Good teaching and learning hinge on the quality of the relationships in the classroom. Students learn in a social context that colors their experience and impacts their learning. Teachers understand that relationships provide fertile ground for learning and strive to create the kind of classroom in which students are free to discuss, disagree, formulate ideas, and wonder. When there are healthy bonds among teachers and students there are few limits to the learning that can take place.
Spirit of Inquiry
Our approach supports students’ open inquiry, independent thinking, and respect for diverse views. This spirit of inquiry lies at the very heart of a well-educated person. Educator John Dewey asserted that the purpose of a good education is more education. We agree. We leave room for student questions, and we foster curiosity, openness to differing perspectives, and the desire to keep learning — lasting benefits of a good education.
Children and young adults learn to become competent, caring, and contributing people in a place that is a community as well as a school. There is room for the experiences and perspectives of all students to be included. Students learn how to work together as part of a larger whole, and to be good citizens. Feeling connected to teachers and to one another helps them become good people and good learners at the same time.
Critical and Creative Thinking
Our teaching aims to help students use their minds well, to be independent thinkers accustomed to thinking critically and deeply. Creativity is expressed in many different realms and is essential in contemporary society. We want to create conditions that support students to know the power of their own ideas, develop new-to-them ways of doing things, be able to think inventively, and reason well and critically assess ideas and events.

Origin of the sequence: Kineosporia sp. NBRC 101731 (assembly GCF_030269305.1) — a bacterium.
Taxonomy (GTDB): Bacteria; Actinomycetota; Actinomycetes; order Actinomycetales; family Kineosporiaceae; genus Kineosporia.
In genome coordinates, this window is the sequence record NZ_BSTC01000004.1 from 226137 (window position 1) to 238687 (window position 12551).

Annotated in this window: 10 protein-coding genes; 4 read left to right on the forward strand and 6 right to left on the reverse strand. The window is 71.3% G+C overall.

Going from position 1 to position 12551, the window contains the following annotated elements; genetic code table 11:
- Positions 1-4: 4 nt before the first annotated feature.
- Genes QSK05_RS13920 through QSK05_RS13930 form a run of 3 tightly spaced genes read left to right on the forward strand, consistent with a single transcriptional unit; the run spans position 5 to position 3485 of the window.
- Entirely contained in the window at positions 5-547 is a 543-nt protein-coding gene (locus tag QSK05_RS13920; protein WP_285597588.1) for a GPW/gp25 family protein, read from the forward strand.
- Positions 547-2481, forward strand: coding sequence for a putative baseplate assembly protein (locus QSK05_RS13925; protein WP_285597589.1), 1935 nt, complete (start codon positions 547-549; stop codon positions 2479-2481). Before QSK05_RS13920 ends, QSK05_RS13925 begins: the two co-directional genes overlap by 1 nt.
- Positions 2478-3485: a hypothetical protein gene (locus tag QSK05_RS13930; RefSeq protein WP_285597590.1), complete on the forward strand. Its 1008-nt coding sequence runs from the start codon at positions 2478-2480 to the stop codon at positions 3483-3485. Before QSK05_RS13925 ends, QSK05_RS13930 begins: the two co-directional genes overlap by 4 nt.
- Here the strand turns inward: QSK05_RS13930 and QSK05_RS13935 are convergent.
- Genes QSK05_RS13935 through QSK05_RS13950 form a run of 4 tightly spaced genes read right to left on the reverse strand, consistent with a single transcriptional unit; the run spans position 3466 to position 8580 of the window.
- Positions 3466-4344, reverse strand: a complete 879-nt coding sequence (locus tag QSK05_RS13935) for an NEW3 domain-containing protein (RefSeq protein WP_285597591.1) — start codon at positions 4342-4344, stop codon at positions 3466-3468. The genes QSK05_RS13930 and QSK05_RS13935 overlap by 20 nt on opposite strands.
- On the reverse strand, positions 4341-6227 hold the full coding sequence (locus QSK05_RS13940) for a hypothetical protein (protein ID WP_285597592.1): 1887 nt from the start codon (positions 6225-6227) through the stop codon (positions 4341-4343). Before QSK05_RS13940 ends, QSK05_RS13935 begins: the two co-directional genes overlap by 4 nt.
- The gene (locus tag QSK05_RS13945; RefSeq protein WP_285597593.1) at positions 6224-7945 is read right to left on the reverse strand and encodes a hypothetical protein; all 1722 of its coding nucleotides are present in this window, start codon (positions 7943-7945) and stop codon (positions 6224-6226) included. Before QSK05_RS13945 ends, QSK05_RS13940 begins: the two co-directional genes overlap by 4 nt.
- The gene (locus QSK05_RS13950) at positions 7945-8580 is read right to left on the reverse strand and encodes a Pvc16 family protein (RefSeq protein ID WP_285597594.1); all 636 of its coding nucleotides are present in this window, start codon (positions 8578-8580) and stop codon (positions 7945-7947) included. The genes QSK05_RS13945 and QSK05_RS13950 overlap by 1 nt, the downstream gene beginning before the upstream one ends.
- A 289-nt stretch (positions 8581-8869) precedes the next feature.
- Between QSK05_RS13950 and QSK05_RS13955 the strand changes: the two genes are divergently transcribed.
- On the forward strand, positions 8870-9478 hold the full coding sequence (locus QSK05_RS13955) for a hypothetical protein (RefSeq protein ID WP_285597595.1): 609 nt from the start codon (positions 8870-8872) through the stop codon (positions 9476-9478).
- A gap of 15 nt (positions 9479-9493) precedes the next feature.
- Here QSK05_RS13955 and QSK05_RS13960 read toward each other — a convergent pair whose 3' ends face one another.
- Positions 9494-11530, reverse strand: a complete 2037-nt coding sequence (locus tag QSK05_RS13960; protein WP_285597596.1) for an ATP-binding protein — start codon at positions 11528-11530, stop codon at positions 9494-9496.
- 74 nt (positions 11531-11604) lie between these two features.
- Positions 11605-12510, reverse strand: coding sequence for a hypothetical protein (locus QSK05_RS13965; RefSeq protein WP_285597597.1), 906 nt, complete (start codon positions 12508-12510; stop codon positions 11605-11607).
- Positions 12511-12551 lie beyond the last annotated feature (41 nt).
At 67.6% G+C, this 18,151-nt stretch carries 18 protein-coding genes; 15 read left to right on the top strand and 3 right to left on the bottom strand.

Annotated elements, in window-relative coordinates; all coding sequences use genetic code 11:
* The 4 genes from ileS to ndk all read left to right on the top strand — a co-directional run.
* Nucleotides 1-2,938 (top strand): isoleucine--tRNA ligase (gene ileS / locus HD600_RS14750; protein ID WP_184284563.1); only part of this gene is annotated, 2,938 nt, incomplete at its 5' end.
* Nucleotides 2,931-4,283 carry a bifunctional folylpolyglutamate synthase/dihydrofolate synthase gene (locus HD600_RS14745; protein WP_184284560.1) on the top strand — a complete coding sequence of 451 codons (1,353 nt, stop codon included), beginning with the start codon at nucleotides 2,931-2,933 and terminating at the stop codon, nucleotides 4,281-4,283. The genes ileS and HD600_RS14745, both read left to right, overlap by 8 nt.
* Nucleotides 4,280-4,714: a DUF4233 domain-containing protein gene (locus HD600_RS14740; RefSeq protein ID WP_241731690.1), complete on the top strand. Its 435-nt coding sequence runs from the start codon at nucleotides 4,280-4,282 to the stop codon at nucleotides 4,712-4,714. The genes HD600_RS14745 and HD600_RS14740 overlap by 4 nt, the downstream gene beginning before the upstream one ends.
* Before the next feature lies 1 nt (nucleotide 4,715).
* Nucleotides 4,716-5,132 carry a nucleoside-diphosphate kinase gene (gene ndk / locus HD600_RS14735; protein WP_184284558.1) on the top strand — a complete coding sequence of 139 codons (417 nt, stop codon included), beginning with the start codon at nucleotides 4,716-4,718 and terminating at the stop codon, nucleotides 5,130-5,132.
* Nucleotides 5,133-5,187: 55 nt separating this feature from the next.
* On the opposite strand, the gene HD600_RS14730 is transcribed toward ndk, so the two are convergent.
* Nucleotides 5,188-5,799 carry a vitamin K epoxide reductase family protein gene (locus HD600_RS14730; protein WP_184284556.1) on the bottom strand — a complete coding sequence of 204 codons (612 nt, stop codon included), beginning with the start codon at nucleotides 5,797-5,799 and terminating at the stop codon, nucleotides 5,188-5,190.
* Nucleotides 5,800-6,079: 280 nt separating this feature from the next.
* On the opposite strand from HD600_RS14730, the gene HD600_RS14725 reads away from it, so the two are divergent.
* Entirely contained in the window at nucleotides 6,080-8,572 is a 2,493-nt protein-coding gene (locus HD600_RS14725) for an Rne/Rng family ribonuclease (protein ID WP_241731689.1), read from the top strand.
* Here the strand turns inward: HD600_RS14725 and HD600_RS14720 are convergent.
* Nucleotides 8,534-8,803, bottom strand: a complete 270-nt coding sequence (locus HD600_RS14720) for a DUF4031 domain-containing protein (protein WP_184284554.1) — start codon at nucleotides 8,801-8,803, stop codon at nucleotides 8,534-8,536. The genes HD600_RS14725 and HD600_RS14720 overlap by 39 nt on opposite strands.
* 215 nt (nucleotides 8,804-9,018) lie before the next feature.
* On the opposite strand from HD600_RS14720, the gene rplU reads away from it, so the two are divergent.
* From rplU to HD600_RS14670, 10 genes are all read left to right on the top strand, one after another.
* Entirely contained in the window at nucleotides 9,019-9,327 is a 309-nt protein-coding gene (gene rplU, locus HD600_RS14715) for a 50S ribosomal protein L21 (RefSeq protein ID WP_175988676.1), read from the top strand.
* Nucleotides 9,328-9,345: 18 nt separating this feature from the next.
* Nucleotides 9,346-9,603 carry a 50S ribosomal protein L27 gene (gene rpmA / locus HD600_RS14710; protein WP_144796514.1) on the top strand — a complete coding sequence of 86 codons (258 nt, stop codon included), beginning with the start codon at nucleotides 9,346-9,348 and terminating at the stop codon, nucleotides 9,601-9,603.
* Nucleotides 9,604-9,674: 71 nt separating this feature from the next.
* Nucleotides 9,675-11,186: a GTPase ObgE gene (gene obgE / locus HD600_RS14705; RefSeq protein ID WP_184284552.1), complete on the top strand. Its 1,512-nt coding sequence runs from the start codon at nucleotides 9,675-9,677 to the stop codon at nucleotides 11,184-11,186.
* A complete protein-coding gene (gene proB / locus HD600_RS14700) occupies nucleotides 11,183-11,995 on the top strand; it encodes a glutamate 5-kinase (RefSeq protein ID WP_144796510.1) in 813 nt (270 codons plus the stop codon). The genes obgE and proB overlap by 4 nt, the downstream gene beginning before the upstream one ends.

We value experiential education, the idea that people learn by doing, not simply by being told. This means that students learn through real and direct exposure to places, events, and people. Hands-on lab experiments, outdoor education, field trips, lab work in science, creating music, and directing a one-act play — these are all expressions of our belief that experiential education makes learning come alive.
We want students to learn to live in concert with their values, and to do so with honesty, confidence, and courage. Our approach gives students freedom to explore their own core beliefs, then test and revise them — all within the context of a supportive community. Helping students develop integrity and to understand its value is an important goal at Catlin Gabel.
The value of ensuring that qualified students are able to enroll regardless of financial means goes beyond the obvious. The tremendous, often times life-changing impact that financial aid has on an individual student is reason enough to inspire support for this effort; however, it’s also what that student gives back to the school that seals the deal. Inclusivity brings to campus increased potential for leaders to evolve, for differing perspectives to be debated, and for learning to be truly experiential.